|Dennis Lim, Apichatpong Weerasethakul and Tilda Swinton|
Apichatpong Weerasethakul's MEMORIA is a major miss. A long rambling unexplained dream with a WTF moment in it produced interesting reactions in the audience I saw it with.
The film follows Jessica (Tilda Swinton) who is living in Columbia, working as a botanist, visiting her sick sister in the hospital and trying to figure out the weird banging sound she keeps hearing in her head.
The reality is this film is a weird dream where Swinton wanders through the landscape trying to get answers when she occasionally asks questions. Very little is said. What is said is often referencing things we don't know anything about. There are very long takes where nothing happens, we watch a man die and come back to life for no real reason. It is full of pregnant pauses and pretentious lines that are punctuated by an occasional loud bang or the sound of car alarms going off.
Weerasethakul and Swinton had been trying to put a project together for years and this is it... or rather it's part of it. Apparently so much material was shot that a book was put together that explains the missing material and acts as a behind the scenes guide for the film. How much material was cut out? I was told over 70% which means that roughly seven hours of additional scenes are missing. Its no wonder that the film makes no sense.(Think of it as a version of those old 8mm highlight versions of films that they used to sell before VHS. Those never made sense) It's so bad that a couple people after the screening were discussing how the Q&A made the film make more sense. Additionally both Dennis Lim and a woman I was talking to after the film said that the film was so much better the second time once you have read the book.
I need to read a 50 Euro book to understand a film? Really? In my world any film that needs an instruction manual is a failure. If a film can't stand on its own then there is something wrong with it. MEMORIA's need for a companion book instantly puts into the heap with films like WHITE WHITE WORLD, the bad bad film that played Tribeca a decade ago and required you to read the press notes so you could see the plot that the director had to cut out when he was editing his great looking film.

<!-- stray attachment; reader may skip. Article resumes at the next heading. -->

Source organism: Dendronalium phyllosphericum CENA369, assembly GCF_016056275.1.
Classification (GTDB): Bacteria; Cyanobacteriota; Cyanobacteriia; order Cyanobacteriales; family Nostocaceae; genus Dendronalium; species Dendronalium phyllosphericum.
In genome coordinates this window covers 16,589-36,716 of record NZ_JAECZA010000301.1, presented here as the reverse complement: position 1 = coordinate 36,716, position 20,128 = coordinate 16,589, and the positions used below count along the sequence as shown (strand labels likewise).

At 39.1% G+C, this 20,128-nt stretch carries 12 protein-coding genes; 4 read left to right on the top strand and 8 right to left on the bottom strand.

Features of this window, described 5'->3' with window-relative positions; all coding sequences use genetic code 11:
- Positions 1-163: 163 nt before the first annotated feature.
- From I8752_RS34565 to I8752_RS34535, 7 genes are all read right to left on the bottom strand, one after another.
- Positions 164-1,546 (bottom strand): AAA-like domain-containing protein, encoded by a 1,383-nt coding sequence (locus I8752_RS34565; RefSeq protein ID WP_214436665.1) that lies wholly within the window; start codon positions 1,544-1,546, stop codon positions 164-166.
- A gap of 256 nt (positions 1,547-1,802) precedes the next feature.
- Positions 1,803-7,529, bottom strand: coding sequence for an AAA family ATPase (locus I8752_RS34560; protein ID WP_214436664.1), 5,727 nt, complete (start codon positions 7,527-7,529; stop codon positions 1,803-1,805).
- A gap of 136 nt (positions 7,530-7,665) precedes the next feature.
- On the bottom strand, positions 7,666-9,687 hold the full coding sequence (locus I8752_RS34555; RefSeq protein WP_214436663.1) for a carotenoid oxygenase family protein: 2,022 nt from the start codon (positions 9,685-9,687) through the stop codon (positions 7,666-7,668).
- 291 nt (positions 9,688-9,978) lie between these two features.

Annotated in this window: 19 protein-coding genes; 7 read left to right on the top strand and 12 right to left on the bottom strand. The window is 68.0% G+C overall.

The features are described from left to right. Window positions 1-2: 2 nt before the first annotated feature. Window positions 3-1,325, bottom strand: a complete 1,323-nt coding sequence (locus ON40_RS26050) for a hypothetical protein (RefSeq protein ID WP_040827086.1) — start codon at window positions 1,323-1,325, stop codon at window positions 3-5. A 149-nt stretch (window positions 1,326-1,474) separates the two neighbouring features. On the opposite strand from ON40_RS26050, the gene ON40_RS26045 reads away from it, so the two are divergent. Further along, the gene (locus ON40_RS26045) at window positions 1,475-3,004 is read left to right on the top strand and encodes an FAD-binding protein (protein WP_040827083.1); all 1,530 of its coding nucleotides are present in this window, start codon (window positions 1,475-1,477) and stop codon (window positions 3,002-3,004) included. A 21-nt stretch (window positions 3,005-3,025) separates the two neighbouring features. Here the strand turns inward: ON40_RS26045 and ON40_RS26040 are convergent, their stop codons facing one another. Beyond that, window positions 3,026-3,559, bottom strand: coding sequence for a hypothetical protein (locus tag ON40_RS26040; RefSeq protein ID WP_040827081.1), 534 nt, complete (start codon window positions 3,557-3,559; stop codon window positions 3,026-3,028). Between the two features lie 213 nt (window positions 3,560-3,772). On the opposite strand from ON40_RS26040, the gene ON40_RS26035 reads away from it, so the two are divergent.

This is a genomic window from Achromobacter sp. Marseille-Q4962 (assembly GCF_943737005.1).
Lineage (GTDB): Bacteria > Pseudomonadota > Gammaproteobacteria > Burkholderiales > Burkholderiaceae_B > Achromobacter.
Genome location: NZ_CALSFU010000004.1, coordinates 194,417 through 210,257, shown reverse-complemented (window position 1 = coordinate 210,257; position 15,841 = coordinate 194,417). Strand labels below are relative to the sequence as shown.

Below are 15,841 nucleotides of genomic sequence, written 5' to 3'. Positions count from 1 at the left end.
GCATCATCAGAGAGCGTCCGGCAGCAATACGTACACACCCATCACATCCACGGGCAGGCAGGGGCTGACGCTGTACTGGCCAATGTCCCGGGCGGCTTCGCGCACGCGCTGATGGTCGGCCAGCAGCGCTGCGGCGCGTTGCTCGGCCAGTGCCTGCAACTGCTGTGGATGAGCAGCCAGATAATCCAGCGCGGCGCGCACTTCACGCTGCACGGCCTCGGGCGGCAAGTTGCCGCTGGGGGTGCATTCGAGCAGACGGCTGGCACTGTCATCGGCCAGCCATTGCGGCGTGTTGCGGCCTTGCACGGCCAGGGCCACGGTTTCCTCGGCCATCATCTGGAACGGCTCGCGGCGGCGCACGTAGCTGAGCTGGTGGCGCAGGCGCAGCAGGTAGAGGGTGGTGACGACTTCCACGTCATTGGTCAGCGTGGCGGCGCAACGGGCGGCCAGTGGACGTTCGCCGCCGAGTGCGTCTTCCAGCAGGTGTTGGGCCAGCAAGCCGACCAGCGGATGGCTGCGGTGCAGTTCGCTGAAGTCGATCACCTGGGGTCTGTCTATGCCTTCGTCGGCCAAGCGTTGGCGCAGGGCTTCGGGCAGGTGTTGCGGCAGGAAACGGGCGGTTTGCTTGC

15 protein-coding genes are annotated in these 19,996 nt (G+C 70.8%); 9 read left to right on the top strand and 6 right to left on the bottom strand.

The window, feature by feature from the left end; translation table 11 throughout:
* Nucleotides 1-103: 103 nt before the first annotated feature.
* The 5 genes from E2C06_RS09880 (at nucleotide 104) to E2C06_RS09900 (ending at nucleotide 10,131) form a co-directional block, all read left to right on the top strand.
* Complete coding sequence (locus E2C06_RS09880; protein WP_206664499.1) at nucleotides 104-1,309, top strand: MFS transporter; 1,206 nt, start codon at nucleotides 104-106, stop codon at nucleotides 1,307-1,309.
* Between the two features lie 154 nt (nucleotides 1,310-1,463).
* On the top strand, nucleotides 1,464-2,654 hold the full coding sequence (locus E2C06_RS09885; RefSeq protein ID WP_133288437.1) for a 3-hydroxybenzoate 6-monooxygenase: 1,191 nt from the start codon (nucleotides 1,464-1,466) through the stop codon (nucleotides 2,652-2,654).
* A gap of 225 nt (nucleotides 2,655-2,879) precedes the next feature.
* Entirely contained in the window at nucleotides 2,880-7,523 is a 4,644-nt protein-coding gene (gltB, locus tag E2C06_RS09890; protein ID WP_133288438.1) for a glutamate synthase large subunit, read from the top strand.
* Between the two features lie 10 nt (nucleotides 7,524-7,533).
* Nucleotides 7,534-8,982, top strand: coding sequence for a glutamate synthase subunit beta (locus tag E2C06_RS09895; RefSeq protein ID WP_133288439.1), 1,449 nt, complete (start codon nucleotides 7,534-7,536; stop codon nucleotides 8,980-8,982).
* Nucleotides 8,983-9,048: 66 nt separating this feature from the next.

And don't get me wrong MEMORIA looks good. It also sounds great with one of the most aggressive soundtracks (in the right sort of ay) I've ever heard. The sound and image keep us watching even as the narrative completely disappears into the void.
Actually the soundtrack kept the audience awake with the occasional deafening bang making many in the audience leap out of their seats as they were awakened from their snoozing. I'm serious here, many were snoozing, or at least drifting off, their eyes closed and their heads tilted. And I know because how they jumped was something sdifferent than an audience leaping from a jump scare.
I also suspect the audience probably wasn't into the film when it ended because no one applauded. I've been to too many screenings with press conferences not to realize that some one almost always applauds unless it's a turkey. Additionally every audience will applaud a filmmaker and guests when they come out and the audience I saw the film with sat stone silent. I will not speculate as to their thoughts after the Q&A since Weerasethakul spent some of the time partially explaining what the film was supposed to be.
Again, what the film is as opposed to what it's supposed to be is the make or break point for me. This film had to be explained to a room full of writers who usually get what the director was getting at, and this time they didn't seem to. Even the "shh don't tell anyone WTF as that???" moment caused several people to ask questions concering it forcing Weerasethakul and Swinton to discuss it all the while saying to everyone don't mention it. (if you want to know what it is read some reviews or just watch the NYFF Q&A which is, or will be, on line.)
This truly is sound and fury signifying nothing. It is a Cliff Notes version of a longer project that doesn't do it justice. Honestly based on what I was told about the original long version of the film that was described by the filmmakers and the people who've read the book make me want to see that film, not this shortened version
A major miss.